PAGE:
Nigeria is a country of contradictions. I heard that said once. It is a country of immense wealth and stark poverty, Oxford graduates and primary school dropouts. In Nigeria, western ideas and advancement mingle harmoniously with ancient traditional values. We do our best to give the next generation the absolute best that the West has to offer, we teach them the Queen’s English and show them the word, America, Europe, England, Japan. We want them to be westernized and at the same time, to cling to the old traditional values of cultural and familial responsibility, which are in direct conflict with the West’s ideas of personal responsibility. Somehow, it works, if only in our minds. We want our girls to remain chaste and virginal for marriage, despite the fact that our men now refuse to even ask out a girl who refuses to “put out” –to use a purely America terminology. We speak of and claim aspirations to sexual equality, yet not even an eyebrow is raised in question to a man beating up his wife. It is all a part of the culture which we strive to maintain. We expect and believe that our girls will remain virgins, while encouraging our boys to be bold and forward, to take it, if they want it. We, in essence, build an inviting swimming pool in our backyard and do not teach our children to swim, because it is in their best interest to simply stay away from the pool.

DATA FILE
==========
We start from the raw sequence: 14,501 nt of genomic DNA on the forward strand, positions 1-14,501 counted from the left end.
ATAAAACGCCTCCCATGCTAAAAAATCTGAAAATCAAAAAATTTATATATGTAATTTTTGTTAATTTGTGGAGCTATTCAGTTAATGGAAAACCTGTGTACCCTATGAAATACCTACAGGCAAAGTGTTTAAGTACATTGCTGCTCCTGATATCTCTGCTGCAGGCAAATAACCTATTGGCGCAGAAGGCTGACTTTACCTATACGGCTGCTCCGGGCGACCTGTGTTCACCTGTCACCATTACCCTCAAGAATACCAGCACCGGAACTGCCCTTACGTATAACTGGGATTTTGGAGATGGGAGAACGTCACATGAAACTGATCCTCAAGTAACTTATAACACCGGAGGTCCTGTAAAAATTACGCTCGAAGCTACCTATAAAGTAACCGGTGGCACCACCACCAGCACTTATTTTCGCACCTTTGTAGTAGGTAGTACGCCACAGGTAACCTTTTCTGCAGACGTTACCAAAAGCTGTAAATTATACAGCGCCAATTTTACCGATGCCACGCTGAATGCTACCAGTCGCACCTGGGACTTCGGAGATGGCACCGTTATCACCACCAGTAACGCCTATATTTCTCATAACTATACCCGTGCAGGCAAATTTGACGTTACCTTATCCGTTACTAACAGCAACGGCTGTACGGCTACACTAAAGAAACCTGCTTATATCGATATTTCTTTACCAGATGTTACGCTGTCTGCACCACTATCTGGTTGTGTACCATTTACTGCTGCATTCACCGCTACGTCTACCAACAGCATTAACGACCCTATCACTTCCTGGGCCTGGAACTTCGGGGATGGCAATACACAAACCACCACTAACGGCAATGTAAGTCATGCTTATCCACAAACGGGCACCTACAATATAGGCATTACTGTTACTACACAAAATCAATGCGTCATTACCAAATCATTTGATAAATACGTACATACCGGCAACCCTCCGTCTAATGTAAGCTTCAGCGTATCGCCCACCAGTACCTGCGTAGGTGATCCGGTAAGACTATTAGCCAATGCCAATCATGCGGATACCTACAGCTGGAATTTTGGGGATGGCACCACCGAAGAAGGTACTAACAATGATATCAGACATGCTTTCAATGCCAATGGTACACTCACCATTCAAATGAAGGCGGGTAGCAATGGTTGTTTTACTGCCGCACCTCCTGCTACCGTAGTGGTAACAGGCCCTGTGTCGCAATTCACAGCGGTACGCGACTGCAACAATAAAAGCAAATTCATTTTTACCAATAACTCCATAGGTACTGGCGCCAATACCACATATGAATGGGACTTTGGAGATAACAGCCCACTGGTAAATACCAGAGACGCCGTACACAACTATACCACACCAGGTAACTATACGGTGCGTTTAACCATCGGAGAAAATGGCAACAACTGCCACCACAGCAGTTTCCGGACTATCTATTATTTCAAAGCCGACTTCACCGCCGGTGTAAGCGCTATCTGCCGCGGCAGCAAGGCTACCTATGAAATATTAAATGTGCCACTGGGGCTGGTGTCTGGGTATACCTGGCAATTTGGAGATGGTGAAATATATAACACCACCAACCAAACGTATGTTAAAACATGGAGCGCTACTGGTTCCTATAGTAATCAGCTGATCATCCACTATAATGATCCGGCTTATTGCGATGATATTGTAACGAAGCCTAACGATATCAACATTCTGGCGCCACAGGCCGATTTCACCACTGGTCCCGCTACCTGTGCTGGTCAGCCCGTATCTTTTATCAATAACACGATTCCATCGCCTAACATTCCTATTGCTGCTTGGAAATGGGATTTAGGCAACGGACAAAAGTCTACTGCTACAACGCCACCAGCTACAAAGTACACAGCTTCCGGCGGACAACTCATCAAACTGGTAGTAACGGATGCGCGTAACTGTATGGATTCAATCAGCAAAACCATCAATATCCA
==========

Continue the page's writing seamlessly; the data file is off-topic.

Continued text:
Nigeria is also a country of religious people, Christians, Muslims and even traditionalists practice their faith with utter devotion. In our everyday life, we consult with Pastors, Priests, Imams and even witch doctors for advice and help. As a Christian myself, I believe that the world would be an ideal and happy place, if we would all heed the divine commandments, including the difficult ones like not committing adultery and fornication. Seriously, when it comes to temptation, not killing someone is the easy part. Unfortunately, Adam and Eve screwed up and got us all evicted from paradise, ensuring that we do not live in an ideal world. That being what it is, despite our beliefs, we all have to accept the reality that not everyone shares our beliefs and that even the ones that do share them , may not practice them, either by choice or by circumstance. I mean, what do you say to the Christian girl who just lost her entire family and now has only herself to take care of her, when she feels like she has no option but prostitution. How about the well brought up Muslim girl who is heads over heels in love and is pressured to feel that the only way she can show her love is through sex? These are unfortunately the reality of who the new HIV infections are.